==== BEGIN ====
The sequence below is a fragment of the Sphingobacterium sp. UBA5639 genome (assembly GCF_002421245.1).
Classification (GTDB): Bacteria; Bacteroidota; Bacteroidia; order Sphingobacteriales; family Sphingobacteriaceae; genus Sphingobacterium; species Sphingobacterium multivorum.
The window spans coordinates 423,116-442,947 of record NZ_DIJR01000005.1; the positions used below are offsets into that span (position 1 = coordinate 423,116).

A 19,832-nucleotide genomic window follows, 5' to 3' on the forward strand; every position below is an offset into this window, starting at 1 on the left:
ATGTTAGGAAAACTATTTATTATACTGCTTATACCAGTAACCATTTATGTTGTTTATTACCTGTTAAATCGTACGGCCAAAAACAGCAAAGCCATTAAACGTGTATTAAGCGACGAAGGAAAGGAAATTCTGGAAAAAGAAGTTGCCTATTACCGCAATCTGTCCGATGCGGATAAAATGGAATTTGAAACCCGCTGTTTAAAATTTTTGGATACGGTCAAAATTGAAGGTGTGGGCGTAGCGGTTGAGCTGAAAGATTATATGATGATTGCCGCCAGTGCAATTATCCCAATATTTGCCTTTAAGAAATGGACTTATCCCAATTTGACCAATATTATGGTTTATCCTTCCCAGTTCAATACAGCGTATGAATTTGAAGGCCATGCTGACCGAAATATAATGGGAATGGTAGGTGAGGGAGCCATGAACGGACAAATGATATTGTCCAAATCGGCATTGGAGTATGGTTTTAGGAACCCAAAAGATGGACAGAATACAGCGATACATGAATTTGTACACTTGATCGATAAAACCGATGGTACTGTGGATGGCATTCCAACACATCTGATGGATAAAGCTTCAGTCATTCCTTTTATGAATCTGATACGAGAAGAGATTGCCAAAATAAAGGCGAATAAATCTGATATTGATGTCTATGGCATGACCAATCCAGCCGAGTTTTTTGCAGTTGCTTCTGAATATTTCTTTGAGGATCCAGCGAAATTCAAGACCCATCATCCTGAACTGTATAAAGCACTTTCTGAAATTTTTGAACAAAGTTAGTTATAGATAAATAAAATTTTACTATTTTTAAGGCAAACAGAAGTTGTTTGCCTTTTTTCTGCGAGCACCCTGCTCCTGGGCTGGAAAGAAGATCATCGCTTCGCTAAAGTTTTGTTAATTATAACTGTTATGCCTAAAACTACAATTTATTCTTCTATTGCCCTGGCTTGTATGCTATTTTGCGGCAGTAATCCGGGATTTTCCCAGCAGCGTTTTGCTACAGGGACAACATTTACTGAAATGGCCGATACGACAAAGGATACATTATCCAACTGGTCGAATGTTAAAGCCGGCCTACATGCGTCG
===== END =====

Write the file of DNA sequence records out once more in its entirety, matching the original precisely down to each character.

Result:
The sequence below is a fragment of the Sphingobacterium sp. UBA5639 genome (assembly GCF_002421245.1).
Classification (GTDB): Bacteria; Bacteroidota; Bacteroidia; order Sphingobacteriales; family Sphingobacteriaceae; genus Sphingobacterium; species Sphingobacterium multivorum.
The window spans coordinates 423,116-442,947 of record NZ_DIJR01000005.1; the positions used below are offsets into that span (position 1 = coordinate 423,116).

A 19,832-nucleotide genomic window follows, 5' to 3' on the forward strand; every position below is an offset into this window, starting at 1 on the left:
ATGTTAGGAAAACTATTTATTATACTGCTTATACCAGTAACCATTTATGTTGTTTATTACCTGTTAAATCGTACGGCCAAAAACAGCAAAGCCATTAAACGTGTATTAAGCGACGAAGGAAAGGAAATTCTGGAAAAAGAAGTTGCCTATTACCGCAATCTGTCCGATGCGGATAAAATGGAATTTGAAACCCGCTGTTTAAAATTTTTGGATACGGTCAAAATTGAAGGTGTGGGCGTAGCGGTTGAGCTGAAAGATTATATGATGATTGCCGCCAGTGCAATTATCCCAATATTTGCCTTTAAGAAATGGACTTATCCCAATTTGACCAATATTATGGTTTATCCTTCCCAGTTCAATACAGCGTATGAATTTGAAGGCCATGCTGACCGAAATATAATGGGAATGGTAGGTGAGGGAGCCATGAACGGACAAATGATATTGTCCAAATCGGCATTGGAGTATGGTTTTAGGAACCCAAAAGATGGACAGAATACAGCGATACATGAATTTGTACACTTGATCGATAAAACCGATGGTACTGTGGATGGCATTCCAACACATCTGATGGATAAAGCTTCAGTCATTCCTTTTATGAATCTGATACGAGAAGAGATTGCCAAAATAAAGGCGAATAAATCTGATATTGATGTCTATGGCATGACCAATCCAGCCGAGTTTTTTGCAGTTGCTTCTGAATATTTCTTTGAGGATCCAGCGAAATTCAAGACCCATCATCCTGAACTGTATAAAGCACTTTCTGAAATTTTTGAACAAAGTTAGTTATAGATAAATAAAATTTTACTATTTTTAAGGCAAACAGAAGTTGTTTGCCTTTTTTCTGCGAGCACCCTGCTCCTGGGCTGGAAAGAAGATCATCGCTTCGCTAAAGTTTTGTTAATTATAACTGTTATGCCTAAAACTACAATTTATTCTTCTATTGCCCTGGCTTGTATGCTATTTTGCGGCAGTAATCCGGGATTTTCCCAGCAGCGTTTTGCTACAGGGACAACATTTACTGAAATGGCCGATACGACAAAGGATACATTATCCAACTGGTCGAATGTTAAAGCCGGCCTACATGCGTCG